Greater Montreal's VitalSigns 2007
Foundation of Greater Montreal's Website
Getting Around

Getting around in Montreal is less challenging than might be expected, given the size of its population. To cope with urban sprawl and the increase in motor vehicle traffic, however, the development of mass transit and “active transportation” (walking and biking) will have to be supported and encouraged.

  • Although Montreal ranks 16th among the 75 largest urban areas of North America by population, it is 40th in terms of traffic congestion, probably because it is a densely populated metropolitan area with a high rate of mass transit use and a significantly lower proportion of households with motor vehicles than in comparable American cities. 1
  • Among the 54,000 car travels which in 2003 were above the 1998 level, the majority (56%) were attributable to residents of North and South Shore communities; of the 26,000 additional travels by mass transit, the majority (58%) were by residents of the island. 2
  • In Montreal, 71.5% of households own at least one motor vehicle. However, the proportion of car owners in the most affluent districts is more than double the proportion in the poorest neighbourhoods, making residents of the latter more dependent on mass transit. 2
  • Shares of Households with Motor Vehicles Selected CMA districts, 2003
    source : Enquête O-D 2003 2
    The share of mass transit costs that is paid by users rose from 31.3% in 1991 to 40% in 2005.  When the bus-métro monthly pass (CAM) was introduced in 1980, its price was equivalent to 2.9% of the monthly income at the minimum wage. By 2006, that proportion had almost doubled to 5.6%. 2
  • The number of bicycle paths crossing the St. Lawrence, Ottawa, Mille Îles and des Prairies rivers has been increasing; today, there are eight shuttles and 15 bridges. However, some crossings are still difficult and most services are only operated on a seasonal basis. 3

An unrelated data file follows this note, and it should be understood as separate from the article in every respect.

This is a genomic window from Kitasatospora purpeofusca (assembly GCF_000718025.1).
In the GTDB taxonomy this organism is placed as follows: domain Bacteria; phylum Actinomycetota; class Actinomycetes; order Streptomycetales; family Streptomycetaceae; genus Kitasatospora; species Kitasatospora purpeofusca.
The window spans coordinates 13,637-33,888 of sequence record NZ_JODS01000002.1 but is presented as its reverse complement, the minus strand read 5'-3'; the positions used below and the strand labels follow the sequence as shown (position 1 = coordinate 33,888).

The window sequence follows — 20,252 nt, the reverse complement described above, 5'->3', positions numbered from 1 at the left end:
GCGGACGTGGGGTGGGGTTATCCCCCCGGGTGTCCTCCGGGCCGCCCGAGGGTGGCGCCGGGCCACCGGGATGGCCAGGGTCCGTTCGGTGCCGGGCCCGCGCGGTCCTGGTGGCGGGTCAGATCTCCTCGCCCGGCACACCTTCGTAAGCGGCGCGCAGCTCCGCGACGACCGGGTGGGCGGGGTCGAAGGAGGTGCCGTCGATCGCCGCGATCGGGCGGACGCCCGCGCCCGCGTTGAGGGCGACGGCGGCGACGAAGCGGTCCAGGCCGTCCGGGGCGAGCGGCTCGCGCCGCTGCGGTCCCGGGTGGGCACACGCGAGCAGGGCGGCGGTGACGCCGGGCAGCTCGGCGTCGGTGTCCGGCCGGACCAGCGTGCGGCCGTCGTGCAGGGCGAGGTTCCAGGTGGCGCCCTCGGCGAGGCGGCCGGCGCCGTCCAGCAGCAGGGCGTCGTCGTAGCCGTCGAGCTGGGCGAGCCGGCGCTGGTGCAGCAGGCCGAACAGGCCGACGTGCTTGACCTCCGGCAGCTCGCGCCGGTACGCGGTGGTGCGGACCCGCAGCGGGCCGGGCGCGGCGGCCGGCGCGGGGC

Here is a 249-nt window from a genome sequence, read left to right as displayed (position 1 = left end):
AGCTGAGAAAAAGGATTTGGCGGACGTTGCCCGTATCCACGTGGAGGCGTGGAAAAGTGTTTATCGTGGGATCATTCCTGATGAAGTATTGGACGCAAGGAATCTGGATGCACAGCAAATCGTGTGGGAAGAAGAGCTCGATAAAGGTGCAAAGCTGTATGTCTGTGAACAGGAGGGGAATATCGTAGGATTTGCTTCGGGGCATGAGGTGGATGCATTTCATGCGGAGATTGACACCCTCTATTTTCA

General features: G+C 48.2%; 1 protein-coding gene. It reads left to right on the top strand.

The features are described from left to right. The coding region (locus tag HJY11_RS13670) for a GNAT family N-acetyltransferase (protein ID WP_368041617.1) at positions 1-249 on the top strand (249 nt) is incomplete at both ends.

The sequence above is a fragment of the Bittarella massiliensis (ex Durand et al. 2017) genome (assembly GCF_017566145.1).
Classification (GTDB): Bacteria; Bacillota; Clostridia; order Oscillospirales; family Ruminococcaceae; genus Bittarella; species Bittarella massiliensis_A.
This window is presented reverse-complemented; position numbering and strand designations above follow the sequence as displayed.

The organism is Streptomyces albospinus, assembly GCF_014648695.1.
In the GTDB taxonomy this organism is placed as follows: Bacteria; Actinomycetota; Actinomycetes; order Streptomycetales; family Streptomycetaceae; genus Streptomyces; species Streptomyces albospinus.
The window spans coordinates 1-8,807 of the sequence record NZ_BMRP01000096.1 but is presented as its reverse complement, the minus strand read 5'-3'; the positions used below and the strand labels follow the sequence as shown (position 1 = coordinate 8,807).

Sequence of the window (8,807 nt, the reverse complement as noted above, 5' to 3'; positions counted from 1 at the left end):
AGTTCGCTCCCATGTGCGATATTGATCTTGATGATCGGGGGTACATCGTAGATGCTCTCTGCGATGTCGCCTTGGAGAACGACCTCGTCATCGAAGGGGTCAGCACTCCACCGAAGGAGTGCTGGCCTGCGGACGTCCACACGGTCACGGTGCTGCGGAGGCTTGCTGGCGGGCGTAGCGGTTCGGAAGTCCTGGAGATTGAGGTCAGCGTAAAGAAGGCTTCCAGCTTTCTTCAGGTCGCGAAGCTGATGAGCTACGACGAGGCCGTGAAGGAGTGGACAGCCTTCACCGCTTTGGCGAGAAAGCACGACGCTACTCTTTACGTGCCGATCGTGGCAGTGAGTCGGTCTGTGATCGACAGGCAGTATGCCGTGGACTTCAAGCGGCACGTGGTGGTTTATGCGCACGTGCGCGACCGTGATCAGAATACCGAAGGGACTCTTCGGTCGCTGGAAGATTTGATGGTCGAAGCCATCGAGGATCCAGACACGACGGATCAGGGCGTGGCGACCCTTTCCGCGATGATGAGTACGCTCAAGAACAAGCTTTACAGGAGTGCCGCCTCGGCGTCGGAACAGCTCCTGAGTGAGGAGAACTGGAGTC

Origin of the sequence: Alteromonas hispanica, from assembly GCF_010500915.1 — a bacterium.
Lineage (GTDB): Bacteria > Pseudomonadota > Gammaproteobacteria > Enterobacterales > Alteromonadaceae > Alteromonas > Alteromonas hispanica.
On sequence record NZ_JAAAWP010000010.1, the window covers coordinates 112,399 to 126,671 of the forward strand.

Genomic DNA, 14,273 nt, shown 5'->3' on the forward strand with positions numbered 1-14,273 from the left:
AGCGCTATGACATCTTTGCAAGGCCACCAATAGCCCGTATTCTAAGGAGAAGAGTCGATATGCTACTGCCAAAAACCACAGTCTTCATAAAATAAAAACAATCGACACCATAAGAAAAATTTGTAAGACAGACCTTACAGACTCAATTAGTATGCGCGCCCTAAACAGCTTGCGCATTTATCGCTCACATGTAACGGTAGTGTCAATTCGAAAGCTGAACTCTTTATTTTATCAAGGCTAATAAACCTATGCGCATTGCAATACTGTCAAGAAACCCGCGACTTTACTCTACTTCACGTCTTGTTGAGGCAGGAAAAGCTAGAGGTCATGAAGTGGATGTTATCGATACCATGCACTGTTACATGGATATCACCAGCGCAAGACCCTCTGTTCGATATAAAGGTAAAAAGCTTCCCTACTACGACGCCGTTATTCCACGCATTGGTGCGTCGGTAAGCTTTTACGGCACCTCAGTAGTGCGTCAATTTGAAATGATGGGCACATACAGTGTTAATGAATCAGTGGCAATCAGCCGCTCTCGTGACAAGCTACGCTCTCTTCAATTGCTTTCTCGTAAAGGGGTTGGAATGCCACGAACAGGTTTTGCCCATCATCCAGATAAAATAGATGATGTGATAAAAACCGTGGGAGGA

• There is wide recognition that wearing a safety helmet can prevent serious head injuries. Between 1993 and 2006, the use of safety helmets among Montreal cyclists almost doubled from 20.3% to 40%. However, men were less likely than women to wear a helmet (42% vs. 51 %), and 16-24 year-old riders were much less likely to do so than their elders (20% vs. 49%). Among skaters, the use of helmets was 11%. 4
  • Between 1999 and 2003, the proportion of Montreal cyclists under the age of 14 living in the poorest areas and requiring assistance from Urgences-santé was double that of their counterparts in the more affluent districts (4.4 per thousand vs. 2.1 per thousand). As for pedestrians in that age group, the proportion was nearly four times higher among the poorest (5.2 per thousand vs. 1.4 per thousand). 2

1 Louis Gourvil and Fannie Joubert, Évaluation de la congestion routière dans la région de Montréal. Socio-économie des transports, Ministère des Transports du Québec, 2004
(consulted on July 31, 2007)
US Bureau of the Census
2 Le transport urbain, une question de santé, Rapport annuel 2006 sur la santé de la population montréalaise, Direction de santé publique, Agence de la santé et des services sociaux de Montréal, 2006
(consulted on July 31, 2007)
3 Ponts et traverses, site Internet de Vélo Québec
(consulted on July 31, 2007)
4 Mario Montégiani, Enquête 2006 sur le port du casque de sécurité, Société de l’assurance automobile du Québec, November 2006
(consulted on July 31, 2007)